Service to end World War One commemorations in Flanders

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Media captionWelsh visitors joined the nightly sounding of the Last Post at the Menin Gate

Men from Wales who lost their lives in Flanders during World War One have been remembered at a ceremony in Belgium.

About 500 people attended the service at Artillery Wood Cemetery on Sunday, where poet Hedd Wyn is buried.

The sounding of the Last Post dedicated to the Welsh fallen at Menin Gate, in Ypres, marked the end of a weekend of events in the town.

They began on Saturday with the unveiling of a memorial to all Welsh servicemen killed in the Great War.

Welsh language poet Wyn, who was born Ellis Humphrey Evans, was killed in action near to where the new memorial stands in Langemark on 31 July 1917.

The same year he became the posthumous winner of the bardic chair at the 1917 National Eisteddfod for his poem Yr Arwr (The Hero).

Langemark parish priest, Bart Demuymck, opened the service and paid tribute to the poet who he said represented the many soldiers who were never found.

"On this remote place in fields of Flanders so many years ago, this country was over run by ruthless war," he said.

"From all countries of the world, soldiers came here to bring an end to hatred and violence, even from your country.

"Many of them never returned back home and found their last resting place here in the soil. One of then was very well known - Hedd Wyn.

"With him we will remember the many unknown soldiers that are buried here."

Image caption Plaid Cymru MP Elfyn Llwyd spoke at the ceremony at Artillery Wood Cemetery on Sunday
Image caption The ceremony at Artillery Wood Cemetery was held in front of Hedd Wyn's grave
Image caption Cor Rygbi Gogledd Cymru at the site of Hedd Wyn's plaque in Langemark where they performed Calon Lan
Image caption The Welsh visitors took part in the sounding of the Last Post at the Menin Gate memorial
Image caption A ceremony is held there every evening to remember those who lost their lives
Image caption The choir gave a rendition of the hymn Gwahoddiad (I hear thy welcome voice)

Elfyn Llwyd, Plaid Cymru MP for Dwyfor Meirionnydd, which includes the poet's home town of Trawsfynydd, said the purpose of the ceremony was not to glorify war, but to thank the thousands of men and women who lost their lives for their country.

"Today in Flanders we have the great privilege of having the opportunity to thank those thousands of men and young women for their ultimate sacrifice.

"Not in celebration but as an act of tribute to those brave young people who gave their future to allow us ours.

"By honouring the memory of those brave men and women we can learn great lessons, lessons it is our duty to pass on to the next generation.

"Hedd Wyn was iconic, he's part of our national consciousness but he also represents a lost generation of brave and gifted young Welsh people," he said.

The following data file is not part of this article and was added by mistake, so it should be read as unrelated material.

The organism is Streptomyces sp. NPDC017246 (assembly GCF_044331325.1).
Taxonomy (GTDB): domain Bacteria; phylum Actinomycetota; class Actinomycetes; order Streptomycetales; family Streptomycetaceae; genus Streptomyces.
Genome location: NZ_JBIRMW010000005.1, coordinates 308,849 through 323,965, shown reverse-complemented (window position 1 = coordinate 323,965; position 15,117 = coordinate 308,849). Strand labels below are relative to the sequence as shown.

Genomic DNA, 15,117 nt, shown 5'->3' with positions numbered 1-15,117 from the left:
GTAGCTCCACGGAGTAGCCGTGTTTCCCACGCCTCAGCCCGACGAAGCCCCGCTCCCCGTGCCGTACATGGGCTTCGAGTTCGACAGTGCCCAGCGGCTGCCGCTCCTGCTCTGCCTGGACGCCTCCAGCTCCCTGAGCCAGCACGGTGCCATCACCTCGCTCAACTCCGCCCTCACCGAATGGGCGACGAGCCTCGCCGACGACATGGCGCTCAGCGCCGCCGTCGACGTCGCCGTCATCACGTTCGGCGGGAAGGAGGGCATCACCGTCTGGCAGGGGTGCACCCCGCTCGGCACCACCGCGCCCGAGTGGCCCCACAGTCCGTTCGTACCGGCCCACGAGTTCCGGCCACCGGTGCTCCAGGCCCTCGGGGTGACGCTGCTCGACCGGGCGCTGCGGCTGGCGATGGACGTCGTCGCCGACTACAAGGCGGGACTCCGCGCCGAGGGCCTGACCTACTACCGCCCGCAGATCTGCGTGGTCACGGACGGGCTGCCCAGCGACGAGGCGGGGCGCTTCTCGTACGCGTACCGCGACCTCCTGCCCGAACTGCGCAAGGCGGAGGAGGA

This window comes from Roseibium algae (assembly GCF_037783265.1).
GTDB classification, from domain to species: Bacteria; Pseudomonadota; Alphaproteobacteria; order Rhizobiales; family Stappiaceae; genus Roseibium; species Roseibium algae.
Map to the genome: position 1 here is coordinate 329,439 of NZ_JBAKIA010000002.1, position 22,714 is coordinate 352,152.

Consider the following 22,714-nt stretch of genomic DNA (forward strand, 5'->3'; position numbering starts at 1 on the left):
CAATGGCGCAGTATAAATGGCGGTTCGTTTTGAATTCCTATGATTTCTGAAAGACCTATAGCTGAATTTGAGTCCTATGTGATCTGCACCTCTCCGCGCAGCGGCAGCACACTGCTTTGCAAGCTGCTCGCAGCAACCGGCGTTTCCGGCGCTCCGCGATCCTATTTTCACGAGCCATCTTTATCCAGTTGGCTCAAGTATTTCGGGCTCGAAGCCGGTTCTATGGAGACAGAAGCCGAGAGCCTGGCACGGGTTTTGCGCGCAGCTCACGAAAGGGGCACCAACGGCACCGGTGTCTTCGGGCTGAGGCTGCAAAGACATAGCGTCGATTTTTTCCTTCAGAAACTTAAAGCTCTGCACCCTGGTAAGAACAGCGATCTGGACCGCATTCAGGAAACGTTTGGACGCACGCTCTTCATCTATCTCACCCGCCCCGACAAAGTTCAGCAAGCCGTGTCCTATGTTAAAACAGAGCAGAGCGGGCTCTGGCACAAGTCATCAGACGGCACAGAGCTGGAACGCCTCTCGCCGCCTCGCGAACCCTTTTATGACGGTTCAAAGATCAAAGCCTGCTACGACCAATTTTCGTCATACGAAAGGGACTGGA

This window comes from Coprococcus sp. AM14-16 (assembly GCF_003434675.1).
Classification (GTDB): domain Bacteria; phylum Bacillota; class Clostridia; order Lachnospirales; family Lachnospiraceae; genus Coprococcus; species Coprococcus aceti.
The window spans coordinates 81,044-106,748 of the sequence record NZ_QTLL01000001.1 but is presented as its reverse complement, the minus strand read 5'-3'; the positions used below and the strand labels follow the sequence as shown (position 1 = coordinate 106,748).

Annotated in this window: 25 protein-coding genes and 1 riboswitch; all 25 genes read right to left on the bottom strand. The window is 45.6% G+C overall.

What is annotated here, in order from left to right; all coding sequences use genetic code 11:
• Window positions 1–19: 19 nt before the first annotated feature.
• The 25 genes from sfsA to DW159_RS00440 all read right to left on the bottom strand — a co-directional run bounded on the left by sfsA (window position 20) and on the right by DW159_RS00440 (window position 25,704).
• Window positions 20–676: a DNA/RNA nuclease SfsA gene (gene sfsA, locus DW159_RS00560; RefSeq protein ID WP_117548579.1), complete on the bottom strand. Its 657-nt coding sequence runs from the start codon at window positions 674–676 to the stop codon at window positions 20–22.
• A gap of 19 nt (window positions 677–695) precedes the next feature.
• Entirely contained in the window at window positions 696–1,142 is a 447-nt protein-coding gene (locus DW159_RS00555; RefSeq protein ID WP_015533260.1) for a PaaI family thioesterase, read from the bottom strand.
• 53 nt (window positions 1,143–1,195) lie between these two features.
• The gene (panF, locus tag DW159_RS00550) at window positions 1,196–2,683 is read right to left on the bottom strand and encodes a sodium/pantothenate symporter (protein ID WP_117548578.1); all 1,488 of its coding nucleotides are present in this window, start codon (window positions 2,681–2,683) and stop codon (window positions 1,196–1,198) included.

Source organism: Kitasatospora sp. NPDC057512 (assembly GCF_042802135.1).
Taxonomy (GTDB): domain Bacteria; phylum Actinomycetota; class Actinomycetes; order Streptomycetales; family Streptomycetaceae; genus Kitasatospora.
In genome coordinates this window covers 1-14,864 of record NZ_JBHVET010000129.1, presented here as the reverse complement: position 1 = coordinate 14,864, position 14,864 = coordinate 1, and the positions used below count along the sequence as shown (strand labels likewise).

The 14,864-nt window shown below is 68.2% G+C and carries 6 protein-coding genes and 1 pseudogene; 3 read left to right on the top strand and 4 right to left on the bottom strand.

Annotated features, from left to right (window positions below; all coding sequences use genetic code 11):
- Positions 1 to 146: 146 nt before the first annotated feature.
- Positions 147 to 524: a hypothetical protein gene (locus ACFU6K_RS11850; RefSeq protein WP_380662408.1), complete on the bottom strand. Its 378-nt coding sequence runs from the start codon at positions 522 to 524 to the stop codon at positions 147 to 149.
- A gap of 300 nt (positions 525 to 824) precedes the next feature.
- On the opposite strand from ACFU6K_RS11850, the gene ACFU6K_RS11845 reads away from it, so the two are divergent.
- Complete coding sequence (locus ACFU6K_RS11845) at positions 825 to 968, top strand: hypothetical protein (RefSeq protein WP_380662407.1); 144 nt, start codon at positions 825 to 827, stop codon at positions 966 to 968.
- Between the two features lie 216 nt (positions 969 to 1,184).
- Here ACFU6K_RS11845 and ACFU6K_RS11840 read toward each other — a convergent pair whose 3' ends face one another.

"Hedd Wyn and our lost generation, may they rest in peace. We thank you from the bottom of our hearts."

Image caption A plaque dedicated to Hedd Wyn

Members of Cor Rygbi Gogledd Cymru (The North Wales Rugby Choir) performed three songs, including the Welsh hymn Cwm Rhondda, accompanied by harpist Dylan Cernyw.

The ceremony ended with a prayer for peace, before the crowd broke into a spontaneous rendition of the Welsh national anthem.

A short ceremony followed at a plaque dedicated to Wyn in the community of Hagebos (Iron Cross).

Fraser Savage travelled from Llangollen to attend this weekend's remembrance events.

Mr Savage said: "The level of interest (in the Welsh Memorial in Flanders) piqued my interest and about the war in general.

"My great grandfather lost his leg here, my wife's great grandfather lost his arm and my great grandfather's brother died.

"I have seen records and letters of their time at war at home and thought it's nice to come and see where it happened and pay my respects."

Hundreds later gathered for the sounding of the Last Post at the Menin Gate, a ritual played out every evening on the same spot since 1928.

In autumn a memorial garden will be created around the stone cromlech to complete what is a lasting reminder of the sacrifice made by the people of Wales who fought in the First World War.

On Saturday, about 1,000 people had gathered to see the unveiling of a lasting monument to Welsh soldiers who died in World War One in Flanders.

The cromlech built in Langemark, Belgium, marked the 100th anniversary of the war's outbreak and followed years of campaigning by those who wanted a permanent dedication to the fallen.

It is estimated 40,000 soldiers, sailors and airmen from Wales died during the 1914 to 1918 war.

First Minister Carwyn Jones unveiled the monument.

Image caption First Minister Carwyn Jones unveiled the monument at Saturday's service

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